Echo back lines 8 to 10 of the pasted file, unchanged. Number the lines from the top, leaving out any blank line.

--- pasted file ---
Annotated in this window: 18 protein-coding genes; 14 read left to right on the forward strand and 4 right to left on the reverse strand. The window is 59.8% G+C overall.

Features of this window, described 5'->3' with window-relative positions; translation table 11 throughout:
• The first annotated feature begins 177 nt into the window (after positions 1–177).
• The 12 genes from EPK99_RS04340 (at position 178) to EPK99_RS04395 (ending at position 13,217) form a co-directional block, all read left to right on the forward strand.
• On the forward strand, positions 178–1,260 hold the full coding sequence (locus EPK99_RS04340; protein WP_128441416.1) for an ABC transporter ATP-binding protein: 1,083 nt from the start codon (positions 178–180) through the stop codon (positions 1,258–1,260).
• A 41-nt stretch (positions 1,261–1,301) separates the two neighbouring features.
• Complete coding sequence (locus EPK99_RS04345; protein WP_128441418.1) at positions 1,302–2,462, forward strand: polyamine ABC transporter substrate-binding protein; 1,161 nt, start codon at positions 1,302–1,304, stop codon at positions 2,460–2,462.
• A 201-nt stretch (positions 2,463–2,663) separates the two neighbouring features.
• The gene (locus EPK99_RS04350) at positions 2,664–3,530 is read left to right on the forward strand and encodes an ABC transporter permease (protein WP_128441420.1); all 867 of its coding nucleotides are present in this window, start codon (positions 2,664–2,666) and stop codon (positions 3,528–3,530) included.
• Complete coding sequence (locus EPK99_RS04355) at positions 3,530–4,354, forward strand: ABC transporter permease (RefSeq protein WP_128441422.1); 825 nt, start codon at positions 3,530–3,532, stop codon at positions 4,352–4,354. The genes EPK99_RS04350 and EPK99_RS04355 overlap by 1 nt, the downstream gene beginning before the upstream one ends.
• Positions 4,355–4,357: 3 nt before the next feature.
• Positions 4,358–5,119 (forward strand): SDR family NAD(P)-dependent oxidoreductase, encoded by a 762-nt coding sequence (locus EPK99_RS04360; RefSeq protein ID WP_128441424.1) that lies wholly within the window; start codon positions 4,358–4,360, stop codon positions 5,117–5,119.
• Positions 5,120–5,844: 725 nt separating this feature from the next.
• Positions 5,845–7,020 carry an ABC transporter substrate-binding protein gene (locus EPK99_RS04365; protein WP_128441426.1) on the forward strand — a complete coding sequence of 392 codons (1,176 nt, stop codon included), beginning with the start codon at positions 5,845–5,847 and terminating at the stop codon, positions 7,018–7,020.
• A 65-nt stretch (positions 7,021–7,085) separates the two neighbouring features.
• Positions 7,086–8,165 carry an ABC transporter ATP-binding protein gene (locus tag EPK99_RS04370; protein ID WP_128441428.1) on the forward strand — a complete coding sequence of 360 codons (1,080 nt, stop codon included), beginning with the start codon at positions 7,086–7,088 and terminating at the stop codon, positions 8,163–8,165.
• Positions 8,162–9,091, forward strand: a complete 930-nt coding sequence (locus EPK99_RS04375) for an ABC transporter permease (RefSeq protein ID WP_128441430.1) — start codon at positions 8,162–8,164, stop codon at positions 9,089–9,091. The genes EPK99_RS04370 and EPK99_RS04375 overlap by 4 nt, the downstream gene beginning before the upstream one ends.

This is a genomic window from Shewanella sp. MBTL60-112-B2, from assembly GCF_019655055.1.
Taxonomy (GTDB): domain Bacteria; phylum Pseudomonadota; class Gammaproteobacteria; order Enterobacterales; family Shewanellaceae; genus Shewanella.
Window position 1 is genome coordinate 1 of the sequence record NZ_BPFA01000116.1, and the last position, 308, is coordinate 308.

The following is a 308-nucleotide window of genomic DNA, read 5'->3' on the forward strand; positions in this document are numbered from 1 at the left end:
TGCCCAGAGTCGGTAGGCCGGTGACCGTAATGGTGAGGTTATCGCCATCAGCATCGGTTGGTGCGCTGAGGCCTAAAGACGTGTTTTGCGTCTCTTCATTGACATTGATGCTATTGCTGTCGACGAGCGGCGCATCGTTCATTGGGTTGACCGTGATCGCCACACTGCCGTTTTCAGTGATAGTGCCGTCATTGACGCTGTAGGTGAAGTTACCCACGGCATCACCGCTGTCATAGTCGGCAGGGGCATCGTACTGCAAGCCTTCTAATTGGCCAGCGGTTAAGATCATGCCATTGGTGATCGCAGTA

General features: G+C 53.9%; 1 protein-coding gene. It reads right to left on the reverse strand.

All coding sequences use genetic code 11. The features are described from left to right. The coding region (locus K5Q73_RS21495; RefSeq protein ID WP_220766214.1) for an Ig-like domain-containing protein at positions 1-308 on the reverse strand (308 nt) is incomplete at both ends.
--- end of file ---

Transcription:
• A 201-nt stretch (positions 2,463–2,663) separates the two neighbouring features.
• The gene (locus EPK99_RS04350) at positions 2,664–3,530 is read left to right on the forward strand and encodes an ABC transporter permease (protein WP_128441420.1); all 867 of its coding nucleotides are present in this window, start codon (positions 2,664–2,666) and stop codon (positions 3,528–3,530) included.
• Complete coding sequence (locus EPK99_RS04355) at positions 3,530–4,354, forward strand: ABC transporter permease (RefSeq protein WP_128441422.1); 825 nt, start codon at positions 3,530–3,532, stop codon at positions 4,352–4,354. The genes EPK99_RS04350 and EPK99_RS04355 overlap by 1 nt, the downstream gene beginning before the upstream one ends.